One exceedance each for the pesticides Glyphosate, Metaldehyde and 2,4-D has been detected in the public drinking water supply in the Carlow Town and Hackettstown water supply areas over the course of 2019 and 2020.
The Carlow Town water supply abstracts raw water from the River Slaney and Burren.
The Hackettstown water supply abstracts raw water from the Mill Run River, all of which are vulnerable to runoff from land.
Irish Water is asking users of any herbicide or pesticide products in the River Slaney, Burren and Mill Run catchment to consider the vulnerability of the water supplies to pesticide contamination, and the importance of this supply to the local homes and businesses in the community.
Irish Water, working in partnership with a range of organisations involved in the National Pesticides and Drinking Water Action Group (NPDWAG), is asking the farming community, greens keepers, grounds keepers, and domestic users to consider in each case whether they need to use pesticides at all.
Minimising pesticide use not only helps to protect water quality, but also has wider environmental benefits. For example, leaving areas unsprayed can help native flowering plant species to grow and support a range of insects including bees and other vital pollinators.
One third of Ireland’s bee species are threatened with extinction and by helping the bee population survive and thrive we are also helping to protect our precious water sources.
For more information on practical ways to help bees and other pollinators, check out the All-Ireland Pollinator Plan at www.pollinators.ie.
Where pesticide use is considered necessary, the NPDWAG is working with the community to ensure that best practice measures to protect drinking water sources and biodiversity are always followed.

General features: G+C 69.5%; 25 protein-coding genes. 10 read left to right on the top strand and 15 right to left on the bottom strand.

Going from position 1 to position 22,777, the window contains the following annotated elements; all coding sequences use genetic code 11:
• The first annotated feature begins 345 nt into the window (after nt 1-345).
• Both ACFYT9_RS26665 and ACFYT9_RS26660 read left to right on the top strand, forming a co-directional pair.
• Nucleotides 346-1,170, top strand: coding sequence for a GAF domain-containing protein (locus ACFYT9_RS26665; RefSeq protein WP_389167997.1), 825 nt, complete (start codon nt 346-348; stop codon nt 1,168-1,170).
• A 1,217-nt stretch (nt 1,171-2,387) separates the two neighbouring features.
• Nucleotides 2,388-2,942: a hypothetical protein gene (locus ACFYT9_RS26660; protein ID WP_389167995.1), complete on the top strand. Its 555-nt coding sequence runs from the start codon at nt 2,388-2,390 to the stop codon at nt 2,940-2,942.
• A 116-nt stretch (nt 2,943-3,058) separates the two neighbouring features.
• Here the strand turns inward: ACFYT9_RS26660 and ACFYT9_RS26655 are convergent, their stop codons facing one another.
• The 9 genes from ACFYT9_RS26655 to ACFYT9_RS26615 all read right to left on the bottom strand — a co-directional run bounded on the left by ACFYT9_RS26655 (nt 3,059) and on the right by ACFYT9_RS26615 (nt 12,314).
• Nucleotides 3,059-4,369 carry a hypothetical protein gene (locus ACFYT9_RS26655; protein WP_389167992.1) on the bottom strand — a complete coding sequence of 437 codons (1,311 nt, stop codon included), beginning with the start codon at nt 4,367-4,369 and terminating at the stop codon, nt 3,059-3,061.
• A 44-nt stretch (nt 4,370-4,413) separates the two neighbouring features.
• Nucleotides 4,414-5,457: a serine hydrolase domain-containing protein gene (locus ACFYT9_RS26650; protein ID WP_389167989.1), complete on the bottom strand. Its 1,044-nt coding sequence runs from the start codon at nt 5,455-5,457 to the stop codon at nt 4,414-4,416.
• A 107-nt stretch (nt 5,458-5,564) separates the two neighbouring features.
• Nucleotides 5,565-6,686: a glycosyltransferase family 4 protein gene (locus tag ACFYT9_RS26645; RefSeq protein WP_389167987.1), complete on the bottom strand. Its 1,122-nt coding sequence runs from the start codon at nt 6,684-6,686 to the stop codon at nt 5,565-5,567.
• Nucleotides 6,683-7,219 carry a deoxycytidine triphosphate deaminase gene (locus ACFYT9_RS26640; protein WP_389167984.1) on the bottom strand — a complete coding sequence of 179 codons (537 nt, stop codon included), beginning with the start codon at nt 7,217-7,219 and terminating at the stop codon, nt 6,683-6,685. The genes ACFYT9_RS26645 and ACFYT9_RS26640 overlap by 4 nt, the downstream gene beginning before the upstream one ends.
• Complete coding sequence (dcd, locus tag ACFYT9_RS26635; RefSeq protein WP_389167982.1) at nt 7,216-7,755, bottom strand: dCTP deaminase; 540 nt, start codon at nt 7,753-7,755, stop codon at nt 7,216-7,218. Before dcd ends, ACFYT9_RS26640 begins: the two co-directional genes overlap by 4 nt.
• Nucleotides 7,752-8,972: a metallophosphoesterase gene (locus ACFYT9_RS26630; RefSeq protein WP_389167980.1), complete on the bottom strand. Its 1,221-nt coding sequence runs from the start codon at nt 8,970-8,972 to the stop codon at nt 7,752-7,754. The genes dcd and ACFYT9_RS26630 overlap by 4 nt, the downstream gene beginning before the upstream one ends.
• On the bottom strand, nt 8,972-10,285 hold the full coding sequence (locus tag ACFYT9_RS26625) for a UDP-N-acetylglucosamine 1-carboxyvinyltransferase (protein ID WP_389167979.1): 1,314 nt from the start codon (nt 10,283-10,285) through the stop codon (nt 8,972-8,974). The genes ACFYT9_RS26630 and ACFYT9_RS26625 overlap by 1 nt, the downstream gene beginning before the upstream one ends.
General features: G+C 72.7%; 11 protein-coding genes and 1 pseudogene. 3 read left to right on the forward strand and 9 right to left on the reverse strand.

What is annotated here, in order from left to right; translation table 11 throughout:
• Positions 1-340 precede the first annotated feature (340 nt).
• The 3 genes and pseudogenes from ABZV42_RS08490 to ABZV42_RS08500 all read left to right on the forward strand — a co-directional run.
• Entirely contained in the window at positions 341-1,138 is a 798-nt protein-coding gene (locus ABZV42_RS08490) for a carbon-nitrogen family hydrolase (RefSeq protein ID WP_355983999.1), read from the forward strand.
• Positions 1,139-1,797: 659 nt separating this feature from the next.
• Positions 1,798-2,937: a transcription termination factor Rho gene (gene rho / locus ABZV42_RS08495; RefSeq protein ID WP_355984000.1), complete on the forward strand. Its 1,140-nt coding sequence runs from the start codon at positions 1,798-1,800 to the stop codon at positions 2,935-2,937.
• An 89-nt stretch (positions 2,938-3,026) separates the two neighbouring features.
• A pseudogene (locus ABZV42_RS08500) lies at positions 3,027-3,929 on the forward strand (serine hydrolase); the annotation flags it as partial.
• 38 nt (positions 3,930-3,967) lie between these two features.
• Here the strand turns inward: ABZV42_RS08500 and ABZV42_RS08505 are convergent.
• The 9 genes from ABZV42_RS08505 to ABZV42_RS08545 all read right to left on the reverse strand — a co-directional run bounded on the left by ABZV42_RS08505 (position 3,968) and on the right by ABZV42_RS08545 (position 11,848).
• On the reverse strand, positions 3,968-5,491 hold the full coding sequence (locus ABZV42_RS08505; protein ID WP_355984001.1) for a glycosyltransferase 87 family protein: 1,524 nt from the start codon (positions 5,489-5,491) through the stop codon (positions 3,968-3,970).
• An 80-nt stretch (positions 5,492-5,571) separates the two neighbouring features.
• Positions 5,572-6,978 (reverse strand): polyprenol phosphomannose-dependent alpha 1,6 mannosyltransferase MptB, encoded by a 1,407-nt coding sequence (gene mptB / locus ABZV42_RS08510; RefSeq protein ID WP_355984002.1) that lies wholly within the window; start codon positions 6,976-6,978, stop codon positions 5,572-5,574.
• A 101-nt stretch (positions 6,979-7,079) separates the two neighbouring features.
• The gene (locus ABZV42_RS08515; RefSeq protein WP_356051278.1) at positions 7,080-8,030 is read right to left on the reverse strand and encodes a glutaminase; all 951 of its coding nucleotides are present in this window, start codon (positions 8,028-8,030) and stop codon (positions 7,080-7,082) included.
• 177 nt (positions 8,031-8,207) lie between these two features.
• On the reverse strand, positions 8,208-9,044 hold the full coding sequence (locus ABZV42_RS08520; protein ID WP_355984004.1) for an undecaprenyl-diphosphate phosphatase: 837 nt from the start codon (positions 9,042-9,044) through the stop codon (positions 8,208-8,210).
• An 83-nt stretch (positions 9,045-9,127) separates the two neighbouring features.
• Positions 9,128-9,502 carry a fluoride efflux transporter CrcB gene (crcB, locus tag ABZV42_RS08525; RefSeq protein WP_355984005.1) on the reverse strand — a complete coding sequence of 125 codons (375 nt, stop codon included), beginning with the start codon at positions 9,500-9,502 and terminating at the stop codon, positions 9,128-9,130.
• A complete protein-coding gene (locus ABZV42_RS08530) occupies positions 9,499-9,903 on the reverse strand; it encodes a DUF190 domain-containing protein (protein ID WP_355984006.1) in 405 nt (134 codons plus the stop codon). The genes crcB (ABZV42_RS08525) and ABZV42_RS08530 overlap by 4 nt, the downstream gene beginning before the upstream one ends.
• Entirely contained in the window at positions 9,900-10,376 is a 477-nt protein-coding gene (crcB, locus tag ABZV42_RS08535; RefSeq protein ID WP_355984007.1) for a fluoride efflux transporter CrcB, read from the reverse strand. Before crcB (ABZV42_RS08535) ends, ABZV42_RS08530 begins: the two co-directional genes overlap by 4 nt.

Farmers and other landholders dealing with the challenge of tackling rushes should note that the Department of Agriculture, Food and the Marine (DAFM) has developed new guidance on the sustainable management of rushes. The new approach is based on the concepts of containment or suppression, and aims to minimise the use of pesticides. More information on this can be obtained from your local farm advisor or on www.pcs.agriculture.gov.ie/ sud/waterprotection
The efforts to reduce the incidence and level of these detections are being coordinated by the NPDWAG. This group is chaired by the DAFM. All of the key stakeholders are represented in this group and include other Government departments and agencies, local authorities, industry representative bodies, farming organisations, water sector organisations and amenity sector organisations.
Pat Duggan, Irish Water’s regional drinking water compliance specialist, said: “In County Carlow, one exceedance each of the drinking water regulations was recorded for Metaldehyde and Glyphosate in the Carlow Town public water supply following routine sampling in 2019 ad 2020 respectively. One exceedance for 2,4-D was recorded for the Hackettstown water supply in 2020. While our consultation with the HSE has concluded that the levels seen do not represent a threat to public health, it is however undesirable and therefore imperative that users of pesticides are mindful of best practice when using herbicides or pesticides and seek out alternatives.”
Adding to this, Dr Aidan Moody, DAFM and chair of NPDWAG, commented: “The continued engagement of all stakeholders, working in partnership, is needed to tackle this issue. Users of pesticides should always consider alternatives in the first instance and if pesticides are essential make sure that they are aware of the best practice measures that should be followed to protect water quality.”
Recent drinking water monitoring results for Ireland show that a number of active substances contained in herbicide products used in agriculture, amenity and gardens, such as 2,4-D, fluroxypyr, glyphosate, MCPA, mecoprop and triclopyr, are being regularly detected.
If pesticides have to be used, the basic steps to reduce risks to drinking water sources and the aquatic environment are:
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